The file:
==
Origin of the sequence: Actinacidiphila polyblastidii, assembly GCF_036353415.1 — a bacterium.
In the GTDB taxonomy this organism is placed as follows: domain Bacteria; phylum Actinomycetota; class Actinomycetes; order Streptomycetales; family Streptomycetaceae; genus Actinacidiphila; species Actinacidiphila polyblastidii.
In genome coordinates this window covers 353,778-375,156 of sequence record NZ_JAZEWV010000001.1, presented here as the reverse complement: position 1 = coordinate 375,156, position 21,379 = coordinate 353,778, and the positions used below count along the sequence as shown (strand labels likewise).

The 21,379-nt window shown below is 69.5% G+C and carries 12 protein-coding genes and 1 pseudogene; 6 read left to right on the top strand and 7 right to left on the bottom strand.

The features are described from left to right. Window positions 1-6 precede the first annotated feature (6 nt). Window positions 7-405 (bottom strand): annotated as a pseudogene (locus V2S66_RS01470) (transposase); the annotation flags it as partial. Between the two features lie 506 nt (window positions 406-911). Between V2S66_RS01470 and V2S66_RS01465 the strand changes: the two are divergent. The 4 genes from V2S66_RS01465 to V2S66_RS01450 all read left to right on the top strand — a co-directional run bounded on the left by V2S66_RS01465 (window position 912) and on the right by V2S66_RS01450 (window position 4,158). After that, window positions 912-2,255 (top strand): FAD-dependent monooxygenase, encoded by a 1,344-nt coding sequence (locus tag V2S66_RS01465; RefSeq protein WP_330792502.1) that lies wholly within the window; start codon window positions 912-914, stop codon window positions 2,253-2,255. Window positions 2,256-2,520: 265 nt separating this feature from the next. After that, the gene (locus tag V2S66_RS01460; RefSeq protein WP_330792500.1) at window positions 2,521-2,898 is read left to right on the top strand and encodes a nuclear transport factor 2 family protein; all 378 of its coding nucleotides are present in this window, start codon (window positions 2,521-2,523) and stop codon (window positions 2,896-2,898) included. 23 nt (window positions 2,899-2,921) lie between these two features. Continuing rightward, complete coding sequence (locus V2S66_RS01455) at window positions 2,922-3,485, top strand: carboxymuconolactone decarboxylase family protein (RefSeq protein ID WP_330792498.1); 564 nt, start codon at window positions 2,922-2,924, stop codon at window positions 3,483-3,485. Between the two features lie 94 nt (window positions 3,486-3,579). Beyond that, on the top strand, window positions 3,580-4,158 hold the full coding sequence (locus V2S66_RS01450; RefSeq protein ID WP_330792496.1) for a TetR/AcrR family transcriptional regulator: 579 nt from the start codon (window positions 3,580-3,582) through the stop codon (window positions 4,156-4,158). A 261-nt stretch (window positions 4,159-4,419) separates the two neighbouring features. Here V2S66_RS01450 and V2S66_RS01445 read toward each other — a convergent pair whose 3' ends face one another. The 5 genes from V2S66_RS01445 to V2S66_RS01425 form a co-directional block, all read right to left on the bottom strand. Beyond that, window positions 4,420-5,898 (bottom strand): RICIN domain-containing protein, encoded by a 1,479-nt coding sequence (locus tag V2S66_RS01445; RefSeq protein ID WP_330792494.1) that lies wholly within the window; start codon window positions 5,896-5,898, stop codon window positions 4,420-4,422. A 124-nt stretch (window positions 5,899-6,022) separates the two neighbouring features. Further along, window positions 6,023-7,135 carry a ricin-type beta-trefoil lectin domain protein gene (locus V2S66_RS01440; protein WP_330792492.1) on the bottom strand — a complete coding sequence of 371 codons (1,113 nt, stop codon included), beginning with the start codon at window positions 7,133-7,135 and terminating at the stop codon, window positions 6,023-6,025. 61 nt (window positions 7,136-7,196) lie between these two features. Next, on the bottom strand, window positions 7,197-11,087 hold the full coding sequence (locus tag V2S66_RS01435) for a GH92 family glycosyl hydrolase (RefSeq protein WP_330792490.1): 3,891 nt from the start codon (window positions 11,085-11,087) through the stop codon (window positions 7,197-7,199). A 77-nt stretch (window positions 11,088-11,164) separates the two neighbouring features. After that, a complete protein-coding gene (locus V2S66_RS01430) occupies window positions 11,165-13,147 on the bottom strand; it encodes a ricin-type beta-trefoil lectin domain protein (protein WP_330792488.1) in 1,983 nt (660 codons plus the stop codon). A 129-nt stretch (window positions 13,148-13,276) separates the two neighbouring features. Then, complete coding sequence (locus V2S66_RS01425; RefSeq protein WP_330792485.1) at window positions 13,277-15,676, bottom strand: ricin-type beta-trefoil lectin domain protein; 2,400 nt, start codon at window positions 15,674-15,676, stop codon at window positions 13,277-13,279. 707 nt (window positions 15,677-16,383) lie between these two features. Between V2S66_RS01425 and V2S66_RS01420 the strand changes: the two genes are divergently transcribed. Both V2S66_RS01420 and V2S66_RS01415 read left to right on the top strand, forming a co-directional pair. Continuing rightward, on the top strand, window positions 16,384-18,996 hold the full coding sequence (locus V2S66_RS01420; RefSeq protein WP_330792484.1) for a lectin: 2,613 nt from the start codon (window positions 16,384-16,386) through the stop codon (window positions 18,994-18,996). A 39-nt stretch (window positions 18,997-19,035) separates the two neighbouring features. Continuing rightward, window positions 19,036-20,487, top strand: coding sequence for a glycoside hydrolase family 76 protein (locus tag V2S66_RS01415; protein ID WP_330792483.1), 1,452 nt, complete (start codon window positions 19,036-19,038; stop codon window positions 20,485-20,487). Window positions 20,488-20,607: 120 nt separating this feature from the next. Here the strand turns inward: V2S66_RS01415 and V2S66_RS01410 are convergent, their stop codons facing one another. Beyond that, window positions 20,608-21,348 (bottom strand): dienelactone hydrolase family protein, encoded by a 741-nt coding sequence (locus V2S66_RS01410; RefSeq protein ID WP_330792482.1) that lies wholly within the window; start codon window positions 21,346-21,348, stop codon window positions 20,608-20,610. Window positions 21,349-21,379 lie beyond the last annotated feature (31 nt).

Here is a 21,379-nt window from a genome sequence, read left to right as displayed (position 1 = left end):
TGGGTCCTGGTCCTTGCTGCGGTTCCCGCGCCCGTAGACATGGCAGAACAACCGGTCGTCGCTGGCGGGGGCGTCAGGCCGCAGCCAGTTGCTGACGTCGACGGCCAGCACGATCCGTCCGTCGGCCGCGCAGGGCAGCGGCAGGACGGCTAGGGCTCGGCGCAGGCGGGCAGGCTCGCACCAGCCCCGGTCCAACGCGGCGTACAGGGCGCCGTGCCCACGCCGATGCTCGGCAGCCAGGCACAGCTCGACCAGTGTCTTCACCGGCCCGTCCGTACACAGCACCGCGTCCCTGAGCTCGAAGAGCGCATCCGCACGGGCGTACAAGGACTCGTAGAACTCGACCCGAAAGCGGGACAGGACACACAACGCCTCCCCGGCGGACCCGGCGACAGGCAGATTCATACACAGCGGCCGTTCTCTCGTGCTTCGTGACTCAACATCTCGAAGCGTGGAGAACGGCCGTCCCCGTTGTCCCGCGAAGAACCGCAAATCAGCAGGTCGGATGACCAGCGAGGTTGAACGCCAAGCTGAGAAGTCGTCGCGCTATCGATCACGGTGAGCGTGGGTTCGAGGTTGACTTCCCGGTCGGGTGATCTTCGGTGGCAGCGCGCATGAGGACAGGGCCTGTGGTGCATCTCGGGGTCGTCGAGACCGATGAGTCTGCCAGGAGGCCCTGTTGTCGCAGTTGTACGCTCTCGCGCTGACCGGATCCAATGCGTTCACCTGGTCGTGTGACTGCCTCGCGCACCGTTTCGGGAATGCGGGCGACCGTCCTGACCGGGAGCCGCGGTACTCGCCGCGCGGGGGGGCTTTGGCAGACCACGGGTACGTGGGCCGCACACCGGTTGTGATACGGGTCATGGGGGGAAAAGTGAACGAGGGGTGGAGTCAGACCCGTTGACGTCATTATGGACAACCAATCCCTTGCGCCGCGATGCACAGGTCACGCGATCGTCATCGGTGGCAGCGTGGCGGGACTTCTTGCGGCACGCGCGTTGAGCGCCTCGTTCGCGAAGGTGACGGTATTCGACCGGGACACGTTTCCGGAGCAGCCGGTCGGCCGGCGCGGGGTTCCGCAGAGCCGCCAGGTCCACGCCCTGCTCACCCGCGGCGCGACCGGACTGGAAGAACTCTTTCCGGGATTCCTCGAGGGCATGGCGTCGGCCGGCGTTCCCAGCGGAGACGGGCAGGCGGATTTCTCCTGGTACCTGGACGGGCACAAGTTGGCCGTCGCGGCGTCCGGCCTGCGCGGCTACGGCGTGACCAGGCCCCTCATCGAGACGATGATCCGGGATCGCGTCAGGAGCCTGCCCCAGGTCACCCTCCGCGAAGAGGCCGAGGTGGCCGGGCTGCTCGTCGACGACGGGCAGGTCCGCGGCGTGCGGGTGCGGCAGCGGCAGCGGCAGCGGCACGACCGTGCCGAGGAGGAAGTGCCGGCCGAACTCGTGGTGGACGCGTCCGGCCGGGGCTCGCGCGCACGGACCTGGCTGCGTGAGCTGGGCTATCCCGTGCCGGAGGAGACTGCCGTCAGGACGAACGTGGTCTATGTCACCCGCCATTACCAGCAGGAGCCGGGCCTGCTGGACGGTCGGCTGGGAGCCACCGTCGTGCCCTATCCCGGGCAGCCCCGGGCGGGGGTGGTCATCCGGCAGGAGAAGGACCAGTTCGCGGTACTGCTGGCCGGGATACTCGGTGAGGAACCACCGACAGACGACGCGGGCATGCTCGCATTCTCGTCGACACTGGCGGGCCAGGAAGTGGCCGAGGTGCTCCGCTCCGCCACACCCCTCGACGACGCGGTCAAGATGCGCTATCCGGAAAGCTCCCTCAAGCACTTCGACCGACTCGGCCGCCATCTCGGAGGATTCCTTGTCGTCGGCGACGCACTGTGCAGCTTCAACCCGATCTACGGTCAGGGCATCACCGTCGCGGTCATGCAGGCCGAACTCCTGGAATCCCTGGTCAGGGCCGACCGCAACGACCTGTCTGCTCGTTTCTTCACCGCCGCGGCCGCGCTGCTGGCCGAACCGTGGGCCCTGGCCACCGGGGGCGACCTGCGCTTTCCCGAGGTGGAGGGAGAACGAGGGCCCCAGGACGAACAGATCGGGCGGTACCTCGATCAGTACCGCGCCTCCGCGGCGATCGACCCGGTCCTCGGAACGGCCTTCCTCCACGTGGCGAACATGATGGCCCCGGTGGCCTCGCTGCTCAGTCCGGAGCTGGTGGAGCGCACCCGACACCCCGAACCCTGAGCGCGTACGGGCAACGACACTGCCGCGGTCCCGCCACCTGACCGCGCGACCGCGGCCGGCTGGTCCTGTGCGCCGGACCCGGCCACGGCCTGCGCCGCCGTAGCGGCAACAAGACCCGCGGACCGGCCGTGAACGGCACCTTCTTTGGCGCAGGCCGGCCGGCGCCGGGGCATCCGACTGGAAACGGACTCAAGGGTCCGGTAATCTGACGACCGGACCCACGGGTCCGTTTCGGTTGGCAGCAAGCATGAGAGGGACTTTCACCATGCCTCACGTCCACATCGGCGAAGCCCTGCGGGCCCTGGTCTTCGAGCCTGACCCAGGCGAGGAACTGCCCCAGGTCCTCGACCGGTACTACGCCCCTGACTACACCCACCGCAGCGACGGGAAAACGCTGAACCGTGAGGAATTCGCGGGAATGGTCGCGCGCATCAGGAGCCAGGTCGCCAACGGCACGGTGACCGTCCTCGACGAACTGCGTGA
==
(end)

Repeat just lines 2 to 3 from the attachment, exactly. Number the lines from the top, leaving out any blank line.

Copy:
In the GTDB taxonomy this organism is placed as follows: domain Bacteria; phylum Actinomycetota; class Actinomycetes; order Streptomycetales; family Streptomycetaceae; genus Actinacidiphila; species Actinacidiphila polyblastidii.
In genome coordinates this window covers 353,778-375,156 of sequence record NZ_JAZEWV010000001.1, presented here as the reverse complement: position 1 = coordinate 375,156, position 21,379 = coordinate 353,778, and the positions used below count along the sequence as shown (strand labels likewise).